Friday, December 17, 2010
On the Irrawaddy also
It is not only happening to India with the series of dams built by China on the Yarlung Tsangpo (Brahmaputra), but to Burma too with dams on the Irrawaddy.
According to the NGO, International Rivers: "The report 'High and Dry' by the Shan Sapawa Environmental Organisation and the Shan Women's Action Network (SWAN), exposes how local trade and transport across the Shweli River (the Burmese name for the Longjiang) near Muse and Namkham has been crippled by unpredictable daily fluctuations in the water level since the completion of the 110-meter tall Longjiang Dam about 30 kilometers upstream in mid-2010. An estimated 16,000 villagers relying on ferrying of goods near Muse, the main China-Burma border trade crossing, have seen their income cut drastically by the continual drops and surges in the water level, which have caused both grounding and flooding of the ferry boats."
Burma Activists Say China's Dam Harms Economy Downriver
Voice of America
14 December 2010
A group of Burma activists say a dam in China has dropped the water level of an eastern tributary to Burma's Irrawaddy River to a historic low, making water flows erratic and damaging the economy in the area. China has been criticized before for not sharing enough information on its upstream dams.
The Shan Sapawa Environmental Organization and the Shan Women's Action Network on Tuesday released a report that blames China's Longjiang River dam for dramatic drops in water levels.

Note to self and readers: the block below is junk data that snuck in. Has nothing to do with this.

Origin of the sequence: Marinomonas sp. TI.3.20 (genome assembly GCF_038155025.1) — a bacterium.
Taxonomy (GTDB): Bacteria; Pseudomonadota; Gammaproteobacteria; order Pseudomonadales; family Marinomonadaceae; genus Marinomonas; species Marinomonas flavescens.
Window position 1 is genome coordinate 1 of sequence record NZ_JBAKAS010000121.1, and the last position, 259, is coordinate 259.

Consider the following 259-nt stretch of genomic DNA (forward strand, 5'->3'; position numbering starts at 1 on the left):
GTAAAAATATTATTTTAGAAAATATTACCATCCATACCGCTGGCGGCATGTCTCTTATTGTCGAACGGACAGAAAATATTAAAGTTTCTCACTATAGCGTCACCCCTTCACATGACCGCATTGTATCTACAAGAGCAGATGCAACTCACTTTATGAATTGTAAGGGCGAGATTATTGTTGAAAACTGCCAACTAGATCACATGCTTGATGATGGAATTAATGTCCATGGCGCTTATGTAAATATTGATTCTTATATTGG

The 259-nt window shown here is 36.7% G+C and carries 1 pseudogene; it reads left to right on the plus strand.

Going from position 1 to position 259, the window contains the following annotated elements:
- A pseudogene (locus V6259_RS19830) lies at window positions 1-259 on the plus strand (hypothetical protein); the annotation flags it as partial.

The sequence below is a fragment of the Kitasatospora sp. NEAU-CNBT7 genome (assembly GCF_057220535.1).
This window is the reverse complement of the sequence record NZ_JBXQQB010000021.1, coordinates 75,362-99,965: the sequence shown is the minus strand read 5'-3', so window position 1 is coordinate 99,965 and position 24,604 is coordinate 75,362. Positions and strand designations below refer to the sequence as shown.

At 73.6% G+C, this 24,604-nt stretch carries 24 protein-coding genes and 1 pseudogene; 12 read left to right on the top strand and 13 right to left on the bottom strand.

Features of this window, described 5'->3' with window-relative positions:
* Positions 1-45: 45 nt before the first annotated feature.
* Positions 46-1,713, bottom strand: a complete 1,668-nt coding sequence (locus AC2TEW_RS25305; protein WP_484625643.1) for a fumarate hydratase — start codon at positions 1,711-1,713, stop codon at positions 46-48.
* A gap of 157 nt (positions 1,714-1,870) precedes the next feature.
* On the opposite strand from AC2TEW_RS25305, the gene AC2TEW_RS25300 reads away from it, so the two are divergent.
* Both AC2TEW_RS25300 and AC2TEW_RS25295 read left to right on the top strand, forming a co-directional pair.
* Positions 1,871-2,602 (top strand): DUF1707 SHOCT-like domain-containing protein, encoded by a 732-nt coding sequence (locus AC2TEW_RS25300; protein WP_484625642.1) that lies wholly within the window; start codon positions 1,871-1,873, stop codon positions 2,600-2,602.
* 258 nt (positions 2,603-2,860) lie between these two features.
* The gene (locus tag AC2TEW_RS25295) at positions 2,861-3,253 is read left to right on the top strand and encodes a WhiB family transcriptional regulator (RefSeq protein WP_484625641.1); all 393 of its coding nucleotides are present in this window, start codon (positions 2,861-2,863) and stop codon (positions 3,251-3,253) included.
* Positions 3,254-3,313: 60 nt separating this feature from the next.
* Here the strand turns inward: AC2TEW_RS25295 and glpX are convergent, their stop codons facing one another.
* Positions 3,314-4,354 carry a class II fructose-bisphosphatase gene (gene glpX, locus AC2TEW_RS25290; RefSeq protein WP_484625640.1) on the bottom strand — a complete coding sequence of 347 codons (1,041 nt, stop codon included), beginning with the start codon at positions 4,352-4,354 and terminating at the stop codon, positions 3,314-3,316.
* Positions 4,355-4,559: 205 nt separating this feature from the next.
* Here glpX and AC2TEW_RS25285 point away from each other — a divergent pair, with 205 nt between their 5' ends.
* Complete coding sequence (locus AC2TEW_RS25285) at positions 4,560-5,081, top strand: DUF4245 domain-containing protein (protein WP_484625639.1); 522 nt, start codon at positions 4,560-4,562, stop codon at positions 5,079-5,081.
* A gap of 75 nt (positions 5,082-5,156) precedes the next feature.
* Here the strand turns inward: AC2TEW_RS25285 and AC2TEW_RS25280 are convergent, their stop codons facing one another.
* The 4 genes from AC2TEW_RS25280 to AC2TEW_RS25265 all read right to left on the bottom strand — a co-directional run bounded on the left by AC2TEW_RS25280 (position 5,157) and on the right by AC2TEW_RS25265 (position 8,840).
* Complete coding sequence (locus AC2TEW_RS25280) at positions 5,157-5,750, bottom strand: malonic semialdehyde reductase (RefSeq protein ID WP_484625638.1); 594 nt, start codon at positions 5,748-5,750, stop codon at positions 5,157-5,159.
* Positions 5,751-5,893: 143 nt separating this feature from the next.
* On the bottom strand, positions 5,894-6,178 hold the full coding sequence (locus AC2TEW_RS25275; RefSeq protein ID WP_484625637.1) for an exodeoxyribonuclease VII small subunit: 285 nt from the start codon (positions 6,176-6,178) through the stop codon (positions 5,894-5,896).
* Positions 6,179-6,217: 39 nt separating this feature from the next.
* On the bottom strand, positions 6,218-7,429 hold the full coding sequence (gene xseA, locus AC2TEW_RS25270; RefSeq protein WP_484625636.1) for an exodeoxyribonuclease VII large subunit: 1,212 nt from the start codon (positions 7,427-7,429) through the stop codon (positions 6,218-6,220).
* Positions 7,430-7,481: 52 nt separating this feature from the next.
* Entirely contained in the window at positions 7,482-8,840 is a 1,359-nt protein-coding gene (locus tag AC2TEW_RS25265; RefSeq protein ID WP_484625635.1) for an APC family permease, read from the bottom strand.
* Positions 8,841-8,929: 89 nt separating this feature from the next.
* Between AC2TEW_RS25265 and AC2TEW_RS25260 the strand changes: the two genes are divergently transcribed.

It says since the hydropower dam began operating in July, in some places the river has fallen to a third its normal width and was only knee deep.
Villagers quoted in the report said water levels can drop sharply and within only half an hour, leaving boats aground mid-stream.
The shallow water has grounded river ferries, slowing trade that about 16,000 villagers depend on for their livelihood.
Nang Charm Tong is with the Shan Women's Action Network based in Chiang Mai, Thailand. She says some villagers have seen their incomes drop by as much as half.
"The villagers were never, you know, informed or consulted about these planned dams of the Longjiang. And, they were also given no warning of the fluctuation of the water levels," she said. "They have relied on the river for their whole life. And now, it has become very unpredictable and they don't know how to maintain their livelihood."
The Longjiang River crosses from southwestern China's Yunnan province into eastern Burma's Shan state, where it is known as the Nam Mao. It then flows into Burma's main river, the Irrawaddy.
The activists are calling on China to establish a more natural flow of water from the dam to minimize the effect on villagers and the environment downstream.
China also plans to build about 13 dams on the Nu River, known as the Salween when it crosses into Burma.
Sai Sai, a spokesman for the Shan Sapawa Environmental Organization, says China needs to consider the health of the rivers it shares with neighbors and all the communities that rely on them.
"It is the very important for the China or for the dam that is built upstream to look at for the whole length of the rivers," he said. "Because the river ecosystem is the connected together so it is impossible to be or it doesn't make sense that the assessment it just stop at the boundary and [China needs to survey] need to do the whole rivers."
China has been criticized in the past for failing to share information on its dams, including on the Lancang River, known as the Mekong in Southeast Asia.
Record low water levels this year on the Mekong led many to blame China.
Cambodia, Thailand, and Laos also are looking into building dams on the Mekong and have also come under criticism from environmental groups, which say the dams could harm the ecosystem and villagers.